I have a relatively new Kemore 150 that has done a bang-up job since we bought the house. Out of warranty, though -- of course.
First sign of trouble was if I let the salt get low and then added salt, the water took a few days to soften up.
But eventually it seemed to produce no soft water.
So I cleaned out the brine tank which was major league mushy. I'm not sure if it was a salt bridge, but I cleared it out, added a new bag, ran a cycle, and no soft water.
I had previously cleaned the little venturi gaskets so I didn't check them.
Read a thread that the basket/screen into the resin tank might be clogged, and it was -- major league. Cleaned it out well, put it back together and no soft water.
Took the whole thing apart and together again including the cleaning nozzle and venturi. All gaskets look great, (including the figure 8 guy), but I greased them w/ plumbers silicone grease and no soft water.
Did the Sears troubleshoot thing and no soft water.
Here's what seems to be working...
- the valve in the plunger (in the brine tube) does both pump and suck water like it's supposed to (as per the Sears website animation diagnostic)
- when I remove the little black hose on the venturi I'm getting good suction (diagnostic)
- the control mechanism works through the cycles in the correct order.
- water is draining into the sump pump during the brining cycle.
Things that might not be...
- the manual says the salt tank should have about 2-3 inches of water when it's done cycling -- mine has about 9 inches. flooded tank?
- during the fill cycle I can see the water flowing into the brine tank, but the water level never seems to go up (maybe that's normal) and it never goes down so that during the "service" phase, the water level doesn't change despite the fact that the brine vale is pumping and sucking at the right time.
I've taken it all apart and put it back together twice to see if maybe I got something wrong. I'm sure it's all where it's supposed to be.
Is is possible that air got into the system somewhere and it just needs to be burped? It feels like everything is testing fine, but if the brine isn't getting pumped over the resin... Is that possible?
(When a guy walks into an auto repair shop with his troubled Chevy and the mechanic says, "Well, what did you buy that piece of crap for? You should have bought a Rolls Royce like I drive [and sell, by the way]" --- when he says that it doesn't help the guy w/ the Chevy. So here's hoping some Chevy mechanics will chime in and some gracious Rolls owners will provide some insight on my lowly Kenmore 150.) :-)
OK. I checked both of the o rings you suggested. regreased the ones on the rotor disc.
I think the trouble is in the brine rinse cycle. This time I watched carefully -- the fill cycle ran for a long time and the water did not go up appreciably.
Now I had read in another thread in this forum that after draining the tank I was to add 3 gallons of water before I started it and I hadn't done that so I did (between these posts). So now we have a new variable. But anyway, I listened to and watched the first two cycles (fill and brining) and the now fuller tank DID go down and quite a bit... till it got to the 9ish inch line again where it stayed forever (even though it sounded like it was still draining and the drain line was emptying. It doesn't seem like the brine float ever even comes into play -- is that normal? Is that just an emergency shut off or something?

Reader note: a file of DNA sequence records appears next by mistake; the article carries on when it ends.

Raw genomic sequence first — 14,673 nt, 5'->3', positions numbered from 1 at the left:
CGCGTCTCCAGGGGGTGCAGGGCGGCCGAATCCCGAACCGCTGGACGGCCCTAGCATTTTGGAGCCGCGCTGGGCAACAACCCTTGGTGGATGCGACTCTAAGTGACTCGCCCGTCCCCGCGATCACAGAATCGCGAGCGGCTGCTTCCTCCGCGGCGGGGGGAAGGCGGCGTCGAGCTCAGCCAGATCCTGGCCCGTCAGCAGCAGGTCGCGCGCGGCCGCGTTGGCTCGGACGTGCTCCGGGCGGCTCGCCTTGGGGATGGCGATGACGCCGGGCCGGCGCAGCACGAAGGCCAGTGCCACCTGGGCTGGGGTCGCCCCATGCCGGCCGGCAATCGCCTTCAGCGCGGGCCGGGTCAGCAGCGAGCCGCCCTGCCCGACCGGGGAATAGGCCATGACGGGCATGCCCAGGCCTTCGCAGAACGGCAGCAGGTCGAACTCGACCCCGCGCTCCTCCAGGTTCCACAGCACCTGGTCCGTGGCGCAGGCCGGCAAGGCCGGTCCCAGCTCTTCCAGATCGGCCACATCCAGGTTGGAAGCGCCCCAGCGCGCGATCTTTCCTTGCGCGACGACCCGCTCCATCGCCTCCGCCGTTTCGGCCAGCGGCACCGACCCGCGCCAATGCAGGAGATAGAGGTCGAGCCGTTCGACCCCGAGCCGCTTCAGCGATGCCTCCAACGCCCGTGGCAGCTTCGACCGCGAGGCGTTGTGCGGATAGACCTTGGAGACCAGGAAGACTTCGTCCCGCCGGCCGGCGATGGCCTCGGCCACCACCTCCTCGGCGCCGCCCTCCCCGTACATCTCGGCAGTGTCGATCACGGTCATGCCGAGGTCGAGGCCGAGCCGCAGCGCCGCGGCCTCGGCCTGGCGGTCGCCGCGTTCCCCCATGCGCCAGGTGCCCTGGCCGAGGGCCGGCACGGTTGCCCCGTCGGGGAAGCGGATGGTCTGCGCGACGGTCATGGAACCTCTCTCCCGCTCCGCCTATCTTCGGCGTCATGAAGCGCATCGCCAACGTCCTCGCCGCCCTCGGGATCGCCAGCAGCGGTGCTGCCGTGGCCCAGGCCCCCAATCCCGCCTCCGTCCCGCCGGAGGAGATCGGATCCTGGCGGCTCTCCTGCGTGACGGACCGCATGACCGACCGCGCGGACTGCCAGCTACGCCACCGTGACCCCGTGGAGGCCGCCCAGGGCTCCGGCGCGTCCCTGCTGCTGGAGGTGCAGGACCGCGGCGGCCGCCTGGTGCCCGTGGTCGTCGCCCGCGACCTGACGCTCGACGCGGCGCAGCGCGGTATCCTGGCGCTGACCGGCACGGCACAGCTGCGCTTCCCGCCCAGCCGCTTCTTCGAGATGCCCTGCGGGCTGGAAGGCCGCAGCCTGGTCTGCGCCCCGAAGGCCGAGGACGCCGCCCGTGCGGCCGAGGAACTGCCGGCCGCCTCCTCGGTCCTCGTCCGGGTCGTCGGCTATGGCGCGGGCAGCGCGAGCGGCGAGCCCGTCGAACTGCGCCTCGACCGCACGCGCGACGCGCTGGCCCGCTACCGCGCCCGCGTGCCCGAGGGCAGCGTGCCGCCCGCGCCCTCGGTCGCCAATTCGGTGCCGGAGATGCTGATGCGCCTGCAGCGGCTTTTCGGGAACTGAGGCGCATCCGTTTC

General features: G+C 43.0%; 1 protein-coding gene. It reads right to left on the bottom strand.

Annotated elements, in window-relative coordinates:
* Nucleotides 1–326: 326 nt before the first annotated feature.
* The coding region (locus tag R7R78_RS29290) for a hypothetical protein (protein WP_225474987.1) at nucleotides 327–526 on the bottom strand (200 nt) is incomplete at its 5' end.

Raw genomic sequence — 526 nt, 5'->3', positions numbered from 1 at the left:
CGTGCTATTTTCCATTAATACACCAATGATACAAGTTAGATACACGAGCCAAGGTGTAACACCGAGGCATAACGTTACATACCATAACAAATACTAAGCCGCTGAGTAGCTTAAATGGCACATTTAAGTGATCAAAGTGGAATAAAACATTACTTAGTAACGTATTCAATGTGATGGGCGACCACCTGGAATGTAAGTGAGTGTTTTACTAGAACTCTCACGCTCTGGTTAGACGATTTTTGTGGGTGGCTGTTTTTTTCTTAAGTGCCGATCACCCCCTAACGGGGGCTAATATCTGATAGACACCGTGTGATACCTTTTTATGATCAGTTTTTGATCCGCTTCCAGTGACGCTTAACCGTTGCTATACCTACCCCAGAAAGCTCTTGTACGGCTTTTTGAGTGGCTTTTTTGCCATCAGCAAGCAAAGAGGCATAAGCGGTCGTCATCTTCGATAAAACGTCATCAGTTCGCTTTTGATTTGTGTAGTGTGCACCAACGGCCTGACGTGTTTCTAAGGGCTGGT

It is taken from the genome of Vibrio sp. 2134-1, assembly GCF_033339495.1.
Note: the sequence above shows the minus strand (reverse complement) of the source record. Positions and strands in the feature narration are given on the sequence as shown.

Anyway, it kept hissing like water was running through it and the drain in the sump pump kept draining, throughout the rest of the 2 hours (or whatever), but that water level in the brine tank never got below about 9 inches.
If that all sounds normal, I wonder if the "iron rinse solution" Sears offers is maybe the issue. We don't have HUGE iron, but we do have iron and I have never treated the resin bed with anything. Could it be that the resin just isn't keeping up?
Thanks for the non-condescending answer beirmech (beer mechanic auf deutsch?)
It's working! Yea!
Too many variables to know for sure, but...
Per your suggestions, I regreased the o rings. I also added a second bag of salt and upped the hardness setting on the machine one notch.
But I think perhaps the real help was the Sears resin cleaner stuff. I was very skeptical (though I knew the resin was "dirty" since the resin screen was so clogged earlier) but I mixed it up, poured it in, and ran a regeneration. My skepticism was partly relieved when I saw the water in the sump-pump. What is normally clear was so murky I couldn't see the bottom. Now, a couple days later, we have soft water (and there was much rejoicing).
Great forum -- thanks for the replies!
Just a bit of explanation so you know for the future:
Originally Posted by rhetoric
It refills at the end of a cycle to make it ready for the next one. (Some systems fill the brine tank at the start of a cycle and immediately draw it back out.) So, when you cleaned it out, but didn't add water, there was nothing to draw the first time. It should have regenerated the second time.
Depending on your settings & usage, you may need to tun an extra regen cycle now, since the resin got "saturated" with the hardness it removed.
A Pre Refill softener adds the water for the number of lbs to be used for a regeneration at the beginning of the regeneration and then waits for 2 hours or more before using the brine in the Brining cycle position.